A judge in Limassol has sentenced a man from Syria and his wife on assault and psychological violence, following a complaint filed by their daughter who broke the family’s hijab wearing rules.
According to Philenews, a Limassol district judge recently convicted a Syrian man in his early forties and his wife in her early thirties on charges of common assault and psychological violence in connection with a hijab dispute in the family.
The case dates back to 2021 when a young girl filed a complaint with the authorities, saying her dad and stepmom had assaulted her after learning that she removed her hijab after school.
The father believed his daughter ought to wear a hijab due to religious convictions but he also expressed remorse, saying he was wrong to hit her and that he ought to adopt western practices
Details of the case were not fully known as the trial took place behind closed doors, but reports said the father was accused of slapping his daughter in the face while her step mother was said to have hit the girl in the stomach with a broom stick.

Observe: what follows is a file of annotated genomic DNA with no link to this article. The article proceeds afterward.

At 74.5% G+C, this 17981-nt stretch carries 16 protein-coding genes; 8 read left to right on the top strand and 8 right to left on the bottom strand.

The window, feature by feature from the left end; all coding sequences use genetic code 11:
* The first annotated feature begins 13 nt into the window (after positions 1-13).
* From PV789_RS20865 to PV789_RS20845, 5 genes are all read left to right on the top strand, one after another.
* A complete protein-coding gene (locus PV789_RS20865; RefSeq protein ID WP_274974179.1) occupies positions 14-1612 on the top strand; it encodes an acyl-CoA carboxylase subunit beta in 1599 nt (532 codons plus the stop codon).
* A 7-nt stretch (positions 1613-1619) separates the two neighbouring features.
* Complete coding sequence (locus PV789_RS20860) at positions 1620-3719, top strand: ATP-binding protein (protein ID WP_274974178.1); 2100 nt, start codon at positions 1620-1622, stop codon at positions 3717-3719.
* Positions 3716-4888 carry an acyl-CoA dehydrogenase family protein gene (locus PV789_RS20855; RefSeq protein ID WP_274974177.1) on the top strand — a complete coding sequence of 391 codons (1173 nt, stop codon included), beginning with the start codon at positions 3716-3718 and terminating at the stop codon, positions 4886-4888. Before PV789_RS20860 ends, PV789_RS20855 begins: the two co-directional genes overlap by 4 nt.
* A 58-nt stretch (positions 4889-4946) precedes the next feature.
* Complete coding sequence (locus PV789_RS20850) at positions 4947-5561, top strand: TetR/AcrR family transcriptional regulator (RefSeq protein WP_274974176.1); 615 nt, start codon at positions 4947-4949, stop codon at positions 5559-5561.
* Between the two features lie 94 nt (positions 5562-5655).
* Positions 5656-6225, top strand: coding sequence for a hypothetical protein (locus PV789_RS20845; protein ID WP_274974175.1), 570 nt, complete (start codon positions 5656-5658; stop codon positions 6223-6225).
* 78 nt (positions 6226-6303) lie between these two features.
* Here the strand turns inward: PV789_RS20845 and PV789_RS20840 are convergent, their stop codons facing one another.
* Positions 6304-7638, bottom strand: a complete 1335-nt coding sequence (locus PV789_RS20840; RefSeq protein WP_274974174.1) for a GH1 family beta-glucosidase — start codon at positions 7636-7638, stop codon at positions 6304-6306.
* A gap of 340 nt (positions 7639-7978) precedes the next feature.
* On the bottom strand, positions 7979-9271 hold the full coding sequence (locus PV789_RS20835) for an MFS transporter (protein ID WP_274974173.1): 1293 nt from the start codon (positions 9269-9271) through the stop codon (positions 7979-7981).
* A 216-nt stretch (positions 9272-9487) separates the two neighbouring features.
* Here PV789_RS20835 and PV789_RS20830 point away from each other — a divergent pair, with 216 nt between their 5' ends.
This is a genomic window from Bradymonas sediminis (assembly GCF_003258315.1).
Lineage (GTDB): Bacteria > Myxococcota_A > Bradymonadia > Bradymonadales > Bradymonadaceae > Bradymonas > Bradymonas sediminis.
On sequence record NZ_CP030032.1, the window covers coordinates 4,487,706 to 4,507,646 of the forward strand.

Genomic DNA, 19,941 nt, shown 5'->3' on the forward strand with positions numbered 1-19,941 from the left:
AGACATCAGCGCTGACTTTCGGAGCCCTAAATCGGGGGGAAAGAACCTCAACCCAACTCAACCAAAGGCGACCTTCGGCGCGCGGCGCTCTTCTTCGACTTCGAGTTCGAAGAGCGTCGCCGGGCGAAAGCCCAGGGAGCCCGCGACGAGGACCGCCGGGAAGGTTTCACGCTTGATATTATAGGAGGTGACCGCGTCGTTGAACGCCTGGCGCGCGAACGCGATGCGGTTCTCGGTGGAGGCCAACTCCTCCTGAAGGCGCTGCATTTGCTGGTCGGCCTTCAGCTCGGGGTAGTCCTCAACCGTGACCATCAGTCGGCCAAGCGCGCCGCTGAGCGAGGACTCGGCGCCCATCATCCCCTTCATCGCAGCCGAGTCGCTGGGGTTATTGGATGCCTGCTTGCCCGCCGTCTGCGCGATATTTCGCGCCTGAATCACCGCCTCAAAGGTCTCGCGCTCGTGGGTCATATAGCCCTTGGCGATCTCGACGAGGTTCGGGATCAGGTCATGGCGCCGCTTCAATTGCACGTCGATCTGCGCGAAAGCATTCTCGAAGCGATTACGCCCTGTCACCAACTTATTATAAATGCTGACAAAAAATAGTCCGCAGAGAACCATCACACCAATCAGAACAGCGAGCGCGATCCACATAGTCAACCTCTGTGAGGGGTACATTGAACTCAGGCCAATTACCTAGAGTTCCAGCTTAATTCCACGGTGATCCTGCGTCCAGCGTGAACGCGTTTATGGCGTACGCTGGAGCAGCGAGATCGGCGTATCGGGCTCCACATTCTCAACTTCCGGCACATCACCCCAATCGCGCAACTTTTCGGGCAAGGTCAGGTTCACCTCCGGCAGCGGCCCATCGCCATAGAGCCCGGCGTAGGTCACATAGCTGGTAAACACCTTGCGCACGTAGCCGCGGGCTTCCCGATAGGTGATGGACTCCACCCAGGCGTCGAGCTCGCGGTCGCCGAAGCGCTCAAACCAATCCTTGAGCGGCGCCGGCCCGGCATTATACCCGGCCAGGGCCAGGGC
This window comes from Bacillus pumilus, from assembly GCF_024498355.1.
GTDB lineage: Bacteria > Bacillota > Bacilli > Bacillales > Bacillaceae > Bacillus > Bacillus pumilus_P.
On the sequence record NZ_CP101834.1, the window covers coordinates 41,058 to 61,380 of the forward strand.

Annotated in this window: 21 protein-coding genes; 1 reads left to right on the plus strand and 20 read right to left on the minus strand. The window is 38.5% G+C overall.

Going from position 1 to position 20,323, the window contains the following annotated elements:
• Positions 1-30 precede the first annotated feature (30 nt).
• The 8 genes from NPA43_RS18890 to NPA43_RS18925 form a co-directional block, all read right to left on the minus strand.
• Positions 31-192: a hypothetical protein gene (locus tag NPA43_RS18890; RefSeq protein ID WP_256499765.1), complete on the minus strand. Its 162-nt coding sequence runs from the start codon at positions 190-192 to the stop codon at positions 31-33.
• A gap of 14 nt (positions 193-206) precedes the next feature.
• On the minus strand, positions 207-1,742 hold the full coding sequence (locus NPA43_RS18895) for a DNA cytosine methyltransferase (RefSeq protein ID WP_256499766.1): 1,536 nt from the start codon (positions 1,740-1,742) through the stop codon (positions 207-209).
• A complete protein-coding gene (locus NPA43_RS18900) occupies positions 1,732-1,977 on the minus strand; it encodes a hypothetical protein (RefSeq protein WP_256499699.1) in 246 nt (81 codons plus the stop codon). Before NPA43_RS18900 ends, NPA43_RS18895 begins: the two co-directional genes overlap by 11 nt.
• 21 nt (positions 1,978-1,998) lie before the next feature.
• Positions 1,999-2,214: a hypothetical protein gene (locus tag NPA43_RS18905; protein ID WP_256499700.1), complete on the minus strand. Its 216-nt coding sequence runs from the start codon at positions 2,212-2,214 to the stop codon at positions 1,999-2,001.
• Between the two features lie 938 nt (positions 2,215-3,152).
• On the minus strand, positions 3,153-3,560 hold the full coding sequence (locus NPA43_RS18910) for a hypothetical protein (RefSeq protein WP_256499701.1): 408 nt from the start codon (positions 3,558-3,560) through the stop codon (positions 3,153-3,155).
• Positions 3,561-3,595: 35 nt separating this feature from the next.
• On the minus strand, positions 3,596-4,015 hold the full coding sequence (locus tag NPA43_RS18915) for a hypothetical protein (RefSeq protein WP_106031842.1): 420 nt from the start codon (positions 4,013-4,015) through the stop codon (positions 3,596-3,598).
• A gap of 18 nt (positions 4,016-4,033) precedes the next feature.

A judge who presided over the case found the couple guilty and handed out a 4-month suspended sentence to the father, who has three other children, while the step mother received a fine.
Philenews reported that the father had admitted common assault charges, telling the court he believed his daughter ought to have been wearing her hijab due to the family’s religious convictions.
But the dad also expressed remorse, telling the judge he was wrong to hit his daughter and that he ought to adapt to standards and practices of the western world.
The girl was understood to have been living away from home in state foster care, supervised by the Social Welfare Services.
Hijab-wearing, a conservative or religious symbol among ethnic groups, has become a contested issue in the Republic of Cyprus, diving educational institutions while also presenting challenges for employment.
In recent years some high school students fought back after being subjected to what they described as racism.
But critics of the hijab, who say the headscarf represents oppression, have called for a ban, a position not officially supported by authorities.